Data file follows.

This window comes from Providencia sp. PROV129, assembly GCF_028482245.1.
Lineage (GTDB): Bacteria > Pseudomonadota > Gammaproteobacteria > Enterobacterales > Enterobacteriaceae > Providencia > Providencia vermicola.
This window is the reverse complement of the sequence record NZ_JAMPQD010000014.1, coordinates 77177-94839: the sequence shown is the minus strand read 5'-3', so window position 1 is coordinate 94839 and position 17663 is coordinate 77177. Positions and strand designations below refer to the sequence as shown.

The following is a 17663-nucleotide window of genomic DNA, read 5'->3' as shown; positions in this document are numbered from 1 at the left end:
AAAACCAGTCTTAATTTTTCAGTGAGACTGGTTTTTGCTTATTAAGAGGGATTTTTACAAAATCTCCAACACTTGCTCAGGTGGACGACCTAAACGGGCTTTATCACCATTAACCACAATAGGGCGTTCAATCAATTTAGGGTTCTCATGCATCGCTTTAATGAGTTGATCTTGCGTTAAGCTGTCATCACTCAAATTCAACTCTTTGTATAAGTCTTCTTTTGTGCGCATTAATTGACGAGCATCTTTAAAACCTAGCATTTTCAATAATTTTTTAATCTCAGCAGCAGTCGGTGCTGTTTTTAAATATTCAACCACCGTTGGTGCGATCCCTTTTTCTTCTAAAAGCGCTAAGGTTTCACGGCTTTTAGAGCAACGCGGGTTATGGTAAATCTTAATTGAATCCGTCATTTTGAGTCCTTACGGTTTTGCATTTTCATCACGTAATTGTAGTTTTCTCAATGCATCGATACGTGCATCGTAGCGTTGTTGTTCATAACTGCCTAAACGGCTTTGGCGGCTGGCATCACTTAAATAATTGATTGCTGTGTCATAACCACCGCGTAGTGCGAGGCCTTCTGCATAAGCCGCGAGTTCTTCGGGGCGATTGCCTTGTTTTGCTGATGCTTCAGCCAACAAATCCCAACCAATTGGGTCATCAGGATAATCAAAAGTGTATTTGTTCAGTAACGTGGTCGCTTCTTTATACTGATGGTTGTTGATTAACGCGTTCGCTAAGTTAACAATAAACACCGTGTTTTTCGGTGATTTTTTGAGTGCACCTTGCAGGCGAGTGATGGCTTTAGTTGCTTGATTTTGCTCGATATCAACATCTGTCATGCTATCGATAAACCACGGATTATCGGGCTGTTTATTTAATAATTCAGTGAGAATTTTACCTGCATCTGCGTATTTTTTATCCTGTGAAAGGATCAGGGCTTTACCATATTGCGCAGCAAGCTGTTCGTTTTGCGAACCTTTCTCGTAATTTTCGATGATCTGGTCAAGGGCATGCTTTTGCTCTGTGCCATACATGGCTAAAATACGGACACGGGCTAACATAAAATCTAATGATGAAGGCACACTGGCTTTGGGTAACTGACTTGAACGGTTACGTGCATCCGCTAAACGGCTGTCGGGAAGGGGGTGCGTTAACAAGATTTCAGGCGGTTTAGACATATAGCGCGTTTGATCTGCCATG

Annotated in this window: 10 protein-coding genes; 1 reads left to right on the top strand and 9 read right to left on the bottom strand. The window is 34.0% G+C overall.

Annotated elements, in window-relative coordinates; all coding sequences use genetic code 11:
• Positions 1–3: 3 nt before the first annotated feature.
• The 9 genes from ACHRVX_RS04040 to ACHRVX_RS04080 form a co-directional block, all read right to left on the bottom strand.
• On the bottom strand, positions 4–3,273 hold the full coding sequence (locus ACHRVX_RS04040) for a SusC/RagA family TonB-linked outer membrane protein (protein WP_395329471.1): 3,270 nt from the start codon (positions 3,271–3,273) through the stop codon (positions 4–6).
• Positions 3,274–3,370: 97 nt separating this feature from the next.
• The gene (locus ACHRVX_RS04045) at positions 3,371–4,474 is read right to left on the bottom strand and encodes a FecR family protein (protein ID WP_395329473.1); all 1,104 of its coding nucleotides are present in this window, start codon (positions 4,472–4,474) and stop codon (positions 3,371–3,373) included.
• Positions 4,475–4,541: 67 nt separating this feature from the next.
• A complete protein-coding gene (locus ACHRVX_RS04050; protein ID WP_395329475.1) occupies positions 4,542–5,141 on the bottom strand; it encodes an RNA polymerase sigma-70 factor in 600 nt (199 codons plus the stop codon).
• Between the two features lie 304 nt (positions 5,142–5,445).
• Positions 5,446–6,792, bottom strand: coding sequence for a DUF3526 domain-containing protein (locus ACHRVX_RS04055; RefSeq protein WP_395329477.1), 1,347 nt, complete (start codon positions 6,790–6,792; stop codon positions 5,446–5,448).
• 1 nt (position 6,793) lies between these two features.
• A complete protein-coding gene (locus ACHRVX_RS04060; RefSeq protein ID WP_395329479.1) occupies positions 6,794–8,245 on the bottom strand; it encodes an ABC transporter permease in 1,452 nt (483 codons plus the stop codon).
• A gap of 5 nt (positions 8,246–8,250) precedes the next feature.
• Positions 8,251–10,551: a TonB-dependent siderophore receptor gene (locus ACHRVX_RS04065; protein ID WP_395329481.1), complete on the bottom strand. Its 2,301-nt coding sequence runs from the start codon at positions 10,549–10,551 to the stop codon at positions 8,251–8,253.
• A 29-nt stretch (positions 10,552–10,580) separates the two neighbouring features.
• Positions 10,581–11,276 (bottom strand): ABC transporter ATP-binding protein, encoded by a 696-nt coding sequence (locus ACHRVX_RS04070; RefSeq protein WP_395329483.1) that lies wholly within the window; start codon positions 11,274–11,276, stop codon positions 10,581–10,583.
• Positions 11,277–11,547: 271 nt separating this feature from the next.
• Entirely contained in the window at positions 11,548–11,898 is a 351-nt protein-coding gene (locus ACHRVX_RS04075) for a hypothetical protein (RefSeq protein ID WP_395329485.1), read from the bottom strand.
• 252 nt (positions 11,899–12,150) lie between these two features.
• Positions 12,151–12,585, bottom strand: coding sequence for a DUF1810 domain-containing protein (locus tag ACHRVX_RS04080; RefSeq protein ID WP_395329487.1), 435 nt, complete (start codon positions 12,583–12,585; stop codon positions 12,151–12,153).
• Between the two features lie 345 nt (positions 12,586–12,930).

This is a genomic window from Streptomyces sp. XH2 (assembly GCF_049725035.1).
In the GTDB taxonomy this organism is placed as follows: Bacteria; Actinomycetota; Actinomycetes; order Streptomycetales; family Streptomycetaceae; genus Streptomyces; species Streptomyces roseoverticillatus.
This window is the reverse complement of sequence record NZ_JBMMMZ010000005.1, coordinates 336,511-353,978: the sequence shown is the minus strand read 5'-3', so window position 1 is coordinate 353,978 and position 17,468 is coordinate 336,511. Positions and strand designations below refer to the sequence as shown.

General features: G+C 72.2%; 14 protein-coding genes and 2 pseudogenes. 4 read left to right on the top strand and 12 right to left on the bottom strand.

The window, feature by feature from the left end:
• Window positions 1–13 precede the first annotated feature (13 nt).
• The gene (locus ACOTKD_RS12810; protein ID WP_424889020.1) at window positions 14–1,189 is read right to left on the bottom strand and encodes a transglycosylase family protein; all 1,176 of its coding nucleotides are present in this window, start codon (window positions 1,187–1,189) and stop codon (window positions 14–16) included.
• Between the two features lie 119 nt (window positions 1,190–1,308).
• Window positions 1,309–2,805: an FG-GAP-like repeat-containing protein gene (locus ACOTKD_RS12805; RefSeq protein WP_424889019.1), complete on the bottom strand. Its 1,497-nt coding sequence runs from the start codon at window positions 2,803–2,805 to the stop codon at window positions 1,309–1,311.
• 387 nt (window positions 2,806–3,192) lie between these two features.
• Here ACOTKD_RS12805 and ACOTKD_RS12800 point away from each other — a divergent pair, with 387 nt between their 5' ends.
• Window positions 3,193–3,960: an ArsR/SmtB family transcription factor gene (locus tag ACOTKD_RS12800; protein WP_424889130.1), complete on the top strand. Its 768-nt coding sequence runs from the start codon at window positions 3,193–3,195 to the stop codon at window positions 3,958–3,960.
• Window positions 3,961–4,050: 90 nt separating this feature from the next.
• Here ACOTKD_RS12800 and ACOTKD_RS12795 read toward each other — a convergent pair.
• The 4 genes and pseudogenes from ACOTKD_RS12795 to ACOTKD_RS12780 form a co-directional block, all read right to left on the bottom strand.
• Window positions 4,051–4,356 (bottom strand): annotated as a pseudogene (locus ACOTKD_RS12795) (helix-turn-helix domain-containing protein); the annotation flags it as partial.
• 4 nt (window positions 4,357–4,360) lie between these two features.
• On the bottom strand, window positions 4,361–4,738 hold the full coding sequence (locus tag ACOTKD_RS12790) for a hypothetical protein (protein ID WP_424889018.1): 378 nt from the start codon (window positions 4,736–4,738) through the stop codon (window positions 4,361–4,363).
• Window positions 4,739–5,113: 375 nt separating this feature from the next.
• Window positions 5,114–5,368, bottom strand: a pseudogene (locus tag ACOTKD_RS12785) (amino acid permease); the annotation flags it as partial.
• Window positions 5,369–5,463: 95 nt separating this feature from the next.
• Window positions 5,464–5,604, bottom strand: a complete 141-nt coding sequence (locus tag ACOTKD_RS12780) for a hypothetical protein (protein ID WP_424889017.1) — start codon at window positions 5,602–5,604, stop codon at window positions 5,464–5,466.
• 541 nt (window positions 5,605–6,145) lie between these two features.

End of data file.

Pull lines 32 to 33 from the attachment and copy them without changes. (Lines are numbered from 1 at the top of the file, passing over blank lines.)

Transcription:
The window, feature by feature from the left end:
• Window positions 1–13 precede the first annotated feature (13 nt).